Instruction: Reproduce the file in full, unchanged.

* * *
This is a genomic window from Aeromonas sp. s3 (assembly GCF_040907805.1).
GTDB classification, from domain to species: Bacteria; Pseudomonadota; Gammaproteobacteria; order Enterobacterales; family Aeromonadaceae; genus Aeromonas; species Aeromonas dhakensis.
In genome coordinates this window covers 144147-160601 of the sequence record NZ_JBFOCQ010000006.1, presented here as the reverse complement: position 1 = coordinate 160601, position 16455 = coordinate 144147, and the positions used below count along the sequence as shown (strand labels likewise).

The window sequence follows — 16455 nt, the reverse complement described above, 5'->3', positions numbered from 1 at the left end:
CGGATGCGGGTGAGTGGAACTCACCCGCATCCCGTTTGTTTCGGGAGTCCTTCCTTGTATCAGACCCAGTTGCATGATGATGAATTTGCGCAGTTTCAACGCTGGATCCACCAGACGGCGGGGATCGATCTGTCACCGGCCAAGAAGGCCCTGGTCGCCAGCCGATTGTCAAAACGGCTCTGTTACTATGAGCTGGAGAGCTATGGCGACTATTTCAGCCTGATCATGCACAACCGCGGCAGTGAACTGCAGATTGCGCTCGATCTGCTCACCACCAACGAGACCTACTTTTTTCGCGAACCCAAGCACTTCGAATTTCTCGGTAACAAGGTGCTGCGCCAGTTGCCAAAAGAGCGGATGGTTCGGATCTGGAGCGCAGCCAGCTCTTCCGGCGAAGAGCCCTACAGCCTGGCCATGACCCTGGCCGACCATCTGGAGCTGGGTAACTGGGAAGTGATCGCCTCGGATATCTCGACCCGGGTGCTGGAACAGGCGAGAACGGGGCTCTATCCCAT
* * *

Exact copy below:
This is a genomic window from Aeromonas sp. s3 (assembly GCF_040907805.1).
GTDB classification, from domain to species: Bacteria; Pseudomonadota; Gammaproteobacteria; order Enterobacterales; family Aeromonadaceae; genus Aeromonas; species Aeromonas dhakensis.
In genome coordinates this window covers 144147-160601 of the sequence record NZ_JBFOCQ010000006.1, presented here as the reverse complement: position 1 = coordinate 160601, position 16455 = coordinate 144147, and the positions used below count along the sequence as shown (strand labels likewise).

The window sequence follows — 16455 nt, the reverse complement described above, 5'->3', positions numbered from 1 at the left end:
CGGATGCGGGTGAGTGGAACTCACCCGCATCCCGTTTGTTTCGGGAGTCCTTCCTTGTATCAGACCCAGTTGCATGATGATGAATTTGCGCAGTTTCAACGCTGGATCCACCAGACGGCGGGGATCGATCTGTCACCGGCCAAGAAGGCCCTGGTCGCCAGCCGATTGTCAAAACGGCTCTGTTACTATGAGCTGGAGAGCTATGGCGACTATTTCAGCCTGATCATGCACAACCGCGGCAGTGAACTGCAGATTGCGCTCGATCTGCTCACCACCAACGAGACCTACTTTTTTCGCGAACCCAAGCACTTCGAATTTCTCGGTAACAAGGTGCTGCGCCAGTTGCCAAAAGAGCGGATGGTTCGGATCTGGAGCGCAGCCAGCTCTTCCGGCGAAGAGCCCTACAGCCTGGCCATGACCCTGGCCGACCATCTGGAGCTGGGTAACTGGGAAGTGATCGCCTCGGATATCTCGACCCGGGTGCTGGAACAGGCGAGAACGGGGCTCTATCCCAT